EasyJet reported a 21 per cent lift in pre-tax profit for the full year, slightly ahead of its own market guidance.
Profit before tax came in at £581m for the 12 months ended 30 September. The airline added it predicts more growth for the first six months of 2015.
The profits are the highest reported by the company and 2014 is the fourth financial year in a row for which EasyJet has published record profits. Earnings per share also rose, by 13 per cent, from 101.3p to 114.5p.
The company said it expected capacity to increase 3.5 per cent for the first six months of the 2015 financial year.
The airline, which has a 20 per cent share of the UK’s short-haul market, expects the cost of a seat on one of its flights to rise by 2.5 per cent, driven primarily by the costs associated with the aging of its fleet and the company’s expansion to new airports.
From the statement:
As a result of EasyJet continuing to invest in and grow its network, revenue per seat at constant currency for the first half of the financial year is expected to be flat to very slightly up on the prior year.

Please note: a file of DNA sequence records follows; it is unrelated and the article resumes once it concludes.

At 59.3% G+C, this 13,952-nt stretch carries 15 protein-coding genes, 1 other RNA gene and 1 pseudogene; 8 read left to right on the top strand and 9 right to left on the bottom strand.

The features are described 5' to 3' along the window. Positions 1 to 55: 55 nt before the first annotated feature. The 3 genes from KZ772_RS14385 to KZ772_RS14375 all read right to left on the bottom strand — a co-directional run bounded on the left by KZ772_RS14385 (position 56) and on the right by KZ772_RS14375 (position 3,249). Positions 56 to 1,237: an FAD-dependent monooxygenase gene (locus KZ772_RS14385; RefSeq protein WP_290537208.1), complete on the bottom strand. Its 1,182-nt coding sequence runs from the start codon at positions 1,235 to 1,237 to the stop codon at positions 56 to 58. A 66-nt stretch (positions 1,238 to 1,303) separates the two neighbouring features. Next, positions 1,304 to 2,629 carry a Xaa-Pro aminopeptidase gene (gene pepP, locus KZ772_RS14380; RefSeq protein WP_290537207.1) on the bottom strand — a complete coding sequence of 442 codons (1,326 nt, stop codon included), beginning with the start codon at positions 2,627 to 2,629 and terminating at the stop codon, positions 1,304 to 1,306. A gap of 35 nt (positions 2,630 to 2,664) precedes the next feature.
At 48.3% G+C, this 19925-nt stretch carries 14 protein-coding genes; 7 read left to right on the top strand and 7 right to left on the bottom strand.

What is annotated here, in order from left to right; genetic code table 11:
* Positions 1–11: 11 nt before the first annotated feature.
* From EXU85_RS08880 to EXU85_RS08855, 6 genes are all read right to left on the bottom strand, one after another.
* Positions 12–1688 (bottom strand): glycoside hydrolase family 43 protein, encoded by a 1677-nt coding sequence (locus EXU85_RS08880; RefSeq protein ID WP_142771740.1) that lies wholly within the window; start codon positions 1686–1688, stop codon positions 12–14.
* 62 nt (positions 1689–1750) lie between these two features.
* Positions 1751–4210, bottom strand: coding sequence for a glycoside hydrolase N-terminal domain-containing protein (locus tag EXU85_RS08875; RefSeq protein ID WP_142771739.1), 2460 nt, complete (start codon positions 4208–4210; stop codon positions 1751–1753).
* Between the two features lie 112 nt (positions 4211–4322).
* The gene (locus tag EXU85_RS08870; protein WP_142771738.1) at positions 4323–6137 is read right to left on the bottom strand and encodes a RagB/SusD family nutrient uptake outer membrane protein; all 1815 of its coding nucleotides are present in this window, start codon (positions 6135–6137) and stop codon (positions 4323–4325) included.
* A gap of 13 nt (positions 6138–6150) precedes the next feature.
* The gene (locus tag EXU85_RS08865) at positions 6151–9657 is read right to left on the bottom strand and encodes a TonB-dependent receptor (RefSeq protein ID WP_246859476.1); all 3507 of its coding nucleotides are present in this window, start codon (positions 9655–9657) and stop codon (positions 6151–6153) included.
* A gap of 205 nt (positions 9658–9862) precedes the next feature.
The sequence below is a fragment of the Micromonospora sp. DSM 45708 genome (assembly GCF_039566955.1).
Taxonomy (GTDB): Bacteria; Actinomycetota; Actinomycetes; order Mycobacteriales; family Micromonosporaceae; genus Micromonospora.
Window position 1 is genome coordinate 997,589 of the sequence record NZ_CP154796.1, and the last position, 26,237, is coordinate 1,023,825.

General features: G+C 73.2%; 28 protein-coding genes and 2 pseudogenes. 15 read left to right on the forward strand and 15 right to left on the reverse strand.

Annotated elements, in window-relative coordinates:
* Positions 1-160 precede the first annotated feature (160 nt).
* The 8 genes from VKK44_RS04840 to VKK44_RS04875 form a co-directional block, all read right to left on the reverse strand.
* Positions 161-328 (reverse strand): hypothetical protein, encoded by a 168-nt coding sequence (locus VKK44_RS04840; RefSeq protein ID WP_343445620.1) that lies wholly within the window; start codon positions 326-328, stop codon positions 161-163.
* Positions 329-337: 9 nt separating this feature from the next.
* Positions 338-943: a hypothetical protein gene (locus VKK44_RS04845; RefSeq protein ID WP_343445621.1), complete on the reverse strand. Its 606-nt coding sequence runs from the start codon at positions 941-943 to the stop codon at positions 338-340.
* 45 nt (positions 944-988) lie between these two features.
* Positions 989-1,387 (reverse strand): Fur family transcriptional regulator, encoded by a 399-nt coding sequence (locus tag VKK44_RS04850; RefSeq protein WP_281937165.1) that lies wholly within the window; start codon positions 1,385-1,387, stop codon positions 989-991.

EasyJet expects cost per seat (excluding fuel and currency) to increase by around 2.5 per cent for the first half of the year and by around 2 per cent for the full year.
This figure excludes the effects of fuel cost, which are expected to fall at least until 2016 as global crude prices continue to fall.
Commenting on the results, Carolyn McCall, EasyJet's chief executive, said:
EasyJet has continued to execute its strategy, delivering another strong performance and enabling EasyJet to deliver record profits for the fourth year in a row. We are also proposing to increase the proportion of our profits after tax paid in dividends from one third to 40 per cent, reflecting our confidence in the future of EasyJet.
Despite its performance this year, arch-rival Ryanair has out-flown EasyJet on the FTSE, with the Irish airline benefiting from an improved image after it revamped its luggage allowance.
Shares edged down 1.6 per cent to £15.20 in early trading.